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November 22nd, 2006

Emitting a smell, and researching word questions on the Internet

by Barbara Wallraff

Ellen Richards, of Hampden, Maine, writes: “Please settle a discussion for me. In something I was writing about times past, I included the phrase ‘the light, sour smell it emitted,’ referring to a stein of beer. A member of my writers’ group insisted that a smell could not be emitted. I took out the offending word. But was my use of it incorrect?”

Dear Ellen: It was just fine, and let me tell you how I know. The Internet allows us to answer zillions of language questions like this one. Used cleverly and wisely, the Internet can give you more definitive information about current language than has ever before been available. If you don’t have a computer at home, your local library probably has one that you can use.

Start by finding the Google News page (http://news.google.com) online. Here you can search for words and phrases that have appeared in the media over the past month -- that is, on Web sites for newspapers, magazines, TV and radio stations and the like. Unlike what appears on Web sites in general, most of the material you’ll find on Google News has been professionally written and edited. That doesn’t mean it’s perfect, of course -- but it is professional-quality writing.

To research your question, type “smell” and “emitted” into the Google News search box. Then click on “Search.” When I did this -- presto -- up came 152 articles containing both “smell” and “emitted.” I looked them over to make sure they were relevant. Sure enough, nearly all were: “in the narrow tunnel, which emitted a fetid, dirty water smell ...,” from the Los Angeles Times; “the strong smell of sulphur, emitted by ...,” from CBC New Brunswick, Canada.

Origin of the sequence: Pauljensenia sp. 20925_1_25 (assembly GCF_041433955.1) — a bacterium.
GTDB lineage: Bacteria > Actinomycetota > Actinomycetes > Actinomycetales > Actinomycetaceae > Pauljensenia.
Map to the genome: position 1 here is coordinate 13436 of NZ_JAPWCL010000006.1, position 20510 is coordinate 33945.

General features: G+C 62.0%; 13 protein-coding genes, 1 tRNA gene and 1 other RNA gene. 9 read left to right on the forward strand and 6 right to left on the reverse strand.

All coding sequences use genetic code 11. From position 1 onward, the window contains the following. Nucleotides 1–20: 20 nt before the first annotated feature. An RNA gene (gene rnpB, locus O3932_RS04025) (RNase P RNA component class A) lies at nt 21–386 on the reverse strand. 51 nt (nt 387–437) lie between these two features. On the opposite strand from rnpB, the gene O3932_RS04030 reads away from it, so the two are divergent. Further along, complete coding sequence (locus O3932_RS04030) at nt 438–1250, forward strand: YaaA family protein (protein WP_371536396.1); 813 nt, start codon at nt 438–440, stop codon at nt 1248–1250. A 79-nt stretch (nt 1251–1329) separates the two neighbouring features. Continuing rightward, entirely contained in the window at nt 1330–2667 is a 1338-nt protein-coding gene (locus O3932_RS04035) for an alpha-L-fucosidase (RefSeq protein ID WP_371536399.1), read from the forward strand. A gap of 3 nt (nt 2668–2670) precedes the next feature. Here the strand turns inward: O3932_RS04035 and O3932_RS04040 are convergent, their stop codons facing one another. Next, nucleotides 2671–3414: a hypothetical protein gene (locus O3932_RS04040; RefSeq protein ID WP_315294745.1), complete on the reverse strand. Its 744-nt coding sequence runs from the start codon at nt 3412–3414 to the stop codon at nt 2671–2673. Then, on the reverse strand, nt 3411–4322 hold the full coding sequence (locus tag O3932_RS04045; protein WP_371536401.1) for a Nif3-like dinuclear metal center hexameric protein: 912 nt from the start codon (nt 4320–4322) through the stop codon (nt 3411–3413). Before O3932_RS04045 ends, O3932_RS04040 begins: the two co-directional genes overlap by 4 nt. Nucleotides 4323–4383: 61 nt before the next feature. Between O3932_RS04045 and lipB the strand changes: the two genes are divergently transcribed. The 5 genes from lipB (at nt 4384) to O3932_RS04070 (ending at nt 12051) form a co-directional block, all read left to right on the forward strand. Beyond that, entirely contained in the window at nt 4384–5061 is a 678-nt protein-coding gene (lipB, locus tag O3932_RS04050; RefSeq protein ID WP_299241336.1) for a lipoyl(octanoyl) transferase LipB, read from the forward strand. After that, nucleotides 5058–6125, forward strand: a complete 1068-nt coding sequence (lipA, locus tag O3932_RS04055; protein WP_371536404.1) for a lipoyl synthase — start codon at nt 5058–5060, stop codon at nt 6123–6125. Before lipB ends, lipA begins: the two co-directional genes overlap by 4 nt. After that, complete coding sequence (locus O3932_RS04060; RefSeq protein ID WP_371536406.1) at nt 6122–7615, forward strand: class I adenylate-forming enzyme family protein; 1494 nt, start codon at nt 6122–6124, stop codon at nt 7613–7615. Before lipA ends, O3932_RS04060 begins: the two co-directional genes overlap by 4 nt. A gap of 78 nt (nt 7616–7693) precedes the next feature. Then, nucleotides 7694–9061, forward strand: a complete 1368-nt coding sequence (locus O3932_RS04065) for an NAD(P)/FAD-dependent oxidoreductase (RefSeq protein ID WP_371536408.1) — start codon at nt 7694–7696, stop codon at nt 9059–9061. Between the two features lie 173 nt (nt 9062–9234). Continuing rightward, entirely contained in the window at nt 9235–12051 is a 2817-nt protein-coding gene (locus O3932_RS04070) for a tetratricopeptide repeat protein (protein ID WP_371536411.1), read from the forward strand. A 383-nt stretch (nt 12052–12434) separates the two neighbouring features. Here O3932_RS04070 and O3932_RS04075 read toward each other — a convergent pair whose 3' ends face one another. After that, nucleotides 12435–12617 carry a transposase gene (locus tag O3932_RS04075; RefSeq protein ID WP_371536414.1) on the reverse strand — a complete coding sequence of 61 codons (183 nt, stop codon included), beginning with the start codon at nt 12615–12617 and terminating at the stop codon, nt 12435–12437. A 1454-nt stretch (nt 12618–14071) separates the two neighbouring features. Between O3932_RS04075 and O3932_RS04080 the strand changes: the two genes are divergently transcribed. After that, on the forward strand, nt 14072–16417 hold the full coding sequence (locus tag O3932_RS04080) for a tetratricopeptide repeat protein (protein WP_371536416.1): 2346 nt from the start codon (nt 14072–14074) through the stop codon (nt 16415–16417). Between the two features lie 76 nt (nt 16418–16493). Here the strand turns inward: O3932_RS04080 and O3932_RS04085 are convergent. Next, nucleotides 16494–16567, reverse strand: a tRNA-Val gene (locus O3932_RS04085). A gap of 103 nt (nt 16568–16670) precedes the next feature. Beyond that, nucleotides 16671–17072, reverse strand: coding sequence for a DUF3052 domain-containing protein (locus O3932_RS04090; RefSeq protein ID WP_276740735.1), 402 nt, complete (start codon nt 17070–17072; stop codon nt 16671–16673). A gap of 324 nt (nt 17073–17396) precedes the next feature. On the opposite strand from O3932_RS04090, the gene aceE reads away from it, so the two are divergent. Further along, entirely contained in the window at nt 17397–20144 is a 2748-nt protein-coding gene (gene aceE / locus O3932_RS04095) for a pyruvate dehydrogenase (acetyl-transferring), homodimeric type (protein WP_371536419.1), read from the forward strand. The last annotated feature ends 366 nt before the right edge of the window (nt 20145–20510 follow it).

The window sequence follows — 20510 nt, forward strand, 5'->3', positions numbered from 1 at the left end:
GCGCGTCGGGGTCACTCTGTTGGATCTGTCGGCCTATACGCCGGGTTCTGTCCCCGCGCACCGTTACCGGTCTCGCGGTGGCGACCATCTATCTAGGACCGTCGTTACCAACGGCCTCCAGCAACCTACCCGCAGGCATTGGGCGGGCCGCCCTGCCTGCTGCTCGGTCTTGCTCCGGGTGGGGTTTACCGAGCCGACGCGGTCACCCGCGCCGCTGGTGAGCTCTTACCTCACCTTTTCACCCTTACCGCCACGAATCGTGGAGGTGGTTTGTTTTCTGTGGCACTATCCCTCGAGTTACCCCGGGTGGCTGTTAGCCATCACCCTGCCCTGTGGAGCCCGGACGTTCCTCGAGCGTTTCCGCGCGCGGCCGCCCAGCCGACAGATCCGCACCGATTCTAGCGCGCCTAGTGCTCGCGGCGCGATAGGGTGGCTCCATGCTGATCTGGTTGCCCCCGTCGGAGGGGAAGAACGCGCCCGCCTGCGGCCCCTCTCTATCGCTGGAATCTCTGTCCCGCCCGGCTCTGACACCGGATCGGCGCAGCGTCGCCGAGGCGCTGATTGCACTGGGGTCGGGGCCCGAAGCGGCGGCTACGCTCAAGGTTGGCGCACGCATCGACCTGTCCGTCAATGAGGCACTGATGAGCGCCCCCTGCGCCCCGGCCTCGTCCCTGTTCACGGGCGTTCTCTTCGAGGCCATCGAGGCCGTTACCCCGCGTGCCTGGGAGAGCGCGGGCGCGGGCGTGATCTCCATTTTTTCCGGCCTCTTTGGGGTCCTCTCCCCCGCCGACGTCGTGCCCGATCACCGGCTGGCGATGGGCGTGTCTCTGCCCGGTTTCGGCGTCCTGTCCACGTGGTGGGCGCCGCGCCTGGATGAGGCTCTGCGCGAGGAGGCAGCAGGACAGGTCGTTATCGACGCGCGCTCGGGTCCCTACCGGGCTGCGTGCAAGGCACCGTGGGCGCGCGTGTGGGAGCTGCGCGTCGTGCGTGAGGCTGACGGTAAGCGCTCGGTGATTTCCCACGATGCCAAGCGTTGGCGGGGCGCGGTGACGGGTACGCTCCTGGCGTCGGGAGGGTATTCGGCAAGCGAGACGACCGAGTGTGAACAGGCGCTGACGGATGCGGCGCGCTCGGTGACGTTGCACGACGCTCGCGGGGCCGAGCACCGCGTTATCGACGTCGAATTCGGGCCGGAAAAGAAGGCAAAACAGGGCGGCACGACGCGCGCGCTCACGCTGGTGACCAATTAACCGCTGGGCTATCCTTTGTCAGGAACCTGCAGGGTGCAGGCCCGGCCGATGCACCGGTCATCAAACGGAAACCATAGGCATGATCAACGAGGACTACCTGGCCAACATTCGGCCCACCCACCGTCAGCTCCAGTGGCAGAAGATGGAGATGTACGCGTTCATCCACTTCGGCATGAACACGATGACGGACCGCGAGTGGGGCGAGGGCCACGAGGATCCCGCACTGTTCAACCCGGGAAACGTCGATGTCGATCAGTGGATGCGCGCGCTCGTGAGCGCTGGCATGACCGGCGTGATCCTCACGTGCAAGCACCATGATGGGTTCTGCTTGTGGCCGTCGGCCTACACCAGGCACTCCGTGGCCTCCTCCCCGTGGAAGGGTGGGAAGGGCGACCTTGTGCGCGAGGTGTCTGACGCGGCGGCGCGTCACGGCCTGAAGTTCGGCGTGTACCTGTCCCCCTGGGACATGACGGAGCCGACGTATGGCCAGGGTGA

By Internet standards, 152 results isn’t many, so I thought I’d see whether I got more or fewer results for the likeliest alternative phrasing I could think of: “smell” and “gave off.” I put quotation marks around “gave off” in the search box, to tell the search engine to look for that exact phrase, not just those two words separately. This time only 10 articles came up. I also checked “the smell it,” with quotation marks around it, to see what other verbs might follow. I got just a handful of relevant results, including phrases with “has” and “released.”

That almost tells you what you want to know: According to professional writers, yes, smells are “emitted” regularly. Before deciding to stick with your word, though, it’s always a good idea to review your search results skeptically. And check the sources of the articles. For instance, if all 152 uses of “emitted” had come from tiny or overseas papers and all 10 uses of “gave off” had come from major domestic news sources, you’d have reason to think twice about using “emitted” after all. But that wasn’t the case.

You can refine this technique in lots of ways. For instance, if you want only articles from U.S. sources, type “location:USA” after the words you’re looking for. The Google News Help pages will give you more tips like this. If you’ve read this far (thank you -- you’re a kindred soul), you might enjoy the more detailed discussion in my book “Your Own Words” about ways the Internet can help you answer language questions. Another reason to visit the library!

© Copyright 2003 by Barbara Wallraff. Reprints require prior permission. All rights reserved.

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